Episode 76: Rehabilitation psychology, with Megan Hosey

We discuss the field of rehabilitation psychology, and how it can help patients with persistent critical illness, with Dr. Megan Hosey (@DrMeganHoseyPhD), clinical psychologist and assistant professor at Johns Hopkins School of Medicine, where she practices in the medical ICU.

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Takeaway lessons

  1. Rehabilitation psychology is a specialty of clinical psychology that generally partners with patients who have acute illness or injury, and helps them adapt to life in these new circumstances. They discuss health behaviors, values and priorities, help patients find paths back to what they love, and assess cognitive and behavioral changes that accompany new illness. In the ICU, they can assist with the psychological aspects of care, particularly in patients with a prolonged stay where psychological factors play an important role in recovery, or for treatment-refractory delirium.
  2. Delirium often dominates the patient experience of the ICU. This is primarily an experience of inattention, with relatively little awareness of their circumstances, the day, the context for events, and the presence of often-vivid hallucinations and delusions.
  3. ICU care is highly anxiety provoking, with common questions of “when,” “why,” and many other (often unanswerable) questions. The more certainty and structure you can provide, the better.
  4. Depression is common as well in longstanding inpatients, and is often better characterized as “hospital demoralization,” a fairly appropriate response to prolonged confinement and limited access to their regular life. This can lead to sensations of helplessness and hopelessness.
  5. Motivation can be improved by strategies to reduce the emotional barriers to engagement, while also strengthening their sense of meaning—i.e. what matters to them, and how will their involvement help move towards that?
  6. Effective psychological care relies on communication with the patient, and medical measures like tracheostomies and endotracheal tubes can be a barrier. Good care that minimizes sedation and delirium, close involvement from respiratory therapy and speech therapy (with tools like speaking valves), and non-verbal tools like speech boards, eye gaze, yes/nos, etc. are key.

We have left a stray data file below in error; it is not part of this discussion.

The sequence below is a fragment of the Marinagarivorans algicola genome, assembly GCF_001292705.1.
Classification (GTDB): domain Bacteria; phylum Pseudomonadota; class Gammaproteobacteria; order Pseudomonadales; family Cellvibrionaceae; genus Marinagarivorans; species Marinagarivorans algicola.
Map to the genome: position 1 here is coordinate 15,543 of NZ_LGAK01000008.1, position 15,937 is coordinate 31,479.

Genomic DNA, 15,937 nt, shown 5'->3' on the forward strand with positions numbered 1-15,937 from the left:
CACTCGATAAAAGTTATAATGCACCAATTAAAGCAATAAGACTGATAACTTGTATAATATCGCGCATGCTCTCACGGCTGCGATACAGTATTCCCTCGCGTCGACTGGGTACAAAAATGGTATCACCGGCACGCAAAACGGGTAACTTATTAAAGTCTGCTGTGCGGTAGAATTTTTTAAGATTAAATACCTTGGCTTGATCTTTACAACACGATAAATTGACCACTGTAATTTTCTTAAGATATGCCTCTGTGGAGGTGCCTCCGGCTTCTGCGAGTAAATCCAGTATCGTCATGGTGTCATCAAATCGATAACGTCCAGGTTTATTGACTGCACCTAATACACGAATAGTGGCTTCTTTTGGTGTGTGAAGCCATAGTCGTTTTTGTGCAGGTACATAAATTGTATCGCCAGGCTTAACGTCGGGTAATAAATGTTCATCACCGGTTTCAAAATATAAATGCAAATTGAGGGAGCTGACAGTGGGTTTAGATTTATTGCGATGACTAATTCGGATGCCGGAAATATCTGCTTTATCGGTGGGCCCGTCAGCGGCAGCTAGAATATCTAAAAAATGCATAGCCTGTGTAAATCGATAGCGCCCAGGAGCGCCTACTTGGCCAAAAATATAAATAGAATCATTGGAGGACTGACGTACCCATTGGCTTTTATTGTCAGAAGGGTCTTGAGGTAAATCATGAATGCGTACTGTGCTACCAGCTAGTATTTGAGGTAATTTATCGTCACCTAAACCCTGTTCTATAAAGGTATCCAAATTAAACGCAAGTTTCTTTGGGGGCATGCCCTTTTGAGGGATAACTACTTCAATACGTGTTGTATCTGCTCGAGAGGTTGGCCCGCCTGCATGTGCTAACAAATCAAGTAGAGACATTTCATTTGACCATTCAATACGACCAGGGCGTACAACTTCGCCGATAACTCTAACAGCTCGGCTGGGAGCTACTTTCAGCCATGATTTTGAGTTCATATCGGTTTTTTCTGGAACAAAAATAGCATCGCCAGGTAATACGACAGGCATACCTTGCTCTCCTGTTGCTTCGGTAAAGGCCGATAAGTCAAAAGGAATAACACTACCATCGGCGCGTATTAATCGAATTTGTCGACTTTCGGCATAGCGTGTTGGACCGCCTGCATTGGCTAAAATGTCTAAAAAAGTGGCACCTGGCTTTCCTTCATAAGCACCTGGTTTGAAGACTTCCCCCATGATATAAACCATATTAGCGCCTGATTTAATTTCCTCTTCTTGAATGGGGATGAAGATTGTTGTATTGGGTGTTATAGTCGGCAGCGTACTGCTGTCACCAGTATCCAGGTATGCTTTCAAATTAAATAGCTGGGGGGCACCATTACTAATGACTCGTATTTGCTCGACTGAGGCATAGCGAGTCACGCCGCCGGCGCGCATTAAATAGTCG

7. Patients with persistent/chronic critical illness appreciate having their schedule set out for the day, to give them a clear sense for what to expect and reduce anxiety.
  8. Try to build pleasurable activities into their day, aka “behavioral activation.” Doing things that are meaningful and pleasurable creates a positive feedback loop that enables more activity. Animal therapy, “sunshine therapy” (getting outside), music therapy (or just playing preferred music) are all valuable. Merely asking patients their preferred music and playing it can reduce anxiety and sedation requirement (see Linda Chlan’s work on this)
  9. Relaxation strategies can be learned, and in the ICU setting, vital sign monitoring can even be used as a form of biofeedback to appreciate changes in heart rate or respiratory rate in response to stress.
  10. Motivational interviewing emphasizes taking control over the aspects of their life that can be controlled.
  11. Normalize and validate the difficulty of being in the hospital. (“It is very common for people to feel frustrated, scared, or down in the hospital. This makes sense as you’re away from the people and things that you love, all while not feeling well. We can work together to find ways to help you feel like yourself.”)
  12. Create a schedule for the day to establish predictability and reduce anxiety. When possible, getting patient preferences (eg, morning rehab therapies, sitting up to chair for favorite tv show, evening wash up, recreate parts of bedtime routine from home, view church service remotely on Sundays via ipad, etc)
  13. Give patients choice over some activities (what time of day rehab therapies? Preferred positions for peri care? pick a length of time to do trach collar trial vs. go as long as you can?)
  14. Benzodiazepines as a treatment for anxiety in the hospitalized patient tend to be a short-term solution only, and may ultimately contribute to delirium. SSRIs or similar drugs might be a useful adjunct for patients who describe depressive symptoms like helplessness, hopelessness, worthlessness, guilt, etc.
  15. Gentle attempts at reorientation are appropriate for the delirious patient. In more agitated patients, emphatic and repetitive attempts at reorientation are usually not helpful. “Join the journey” (or as the improv comics say, “Yes, and…”) by redirecting benign delusions toward productive ends rather than disputing them. Floridly delirious patients generally cannot comprehend, even if they are able to parrot back information to please the interrogator.
  16. Consider implementing a “Get to Know Me” board; see Ognjen Gajic’s work


  1. The Conversation Project: good questions about end of life care wishes
  2. Vital Talk: quick guides on effective communication at end of life 
  3. American Psychological Association, Division for Rehabilitation psychology: for anyone who has interest about what a rehab psychologist is and what they do
  4. PADIS Guidelines
  5. ABCDEF Bundle

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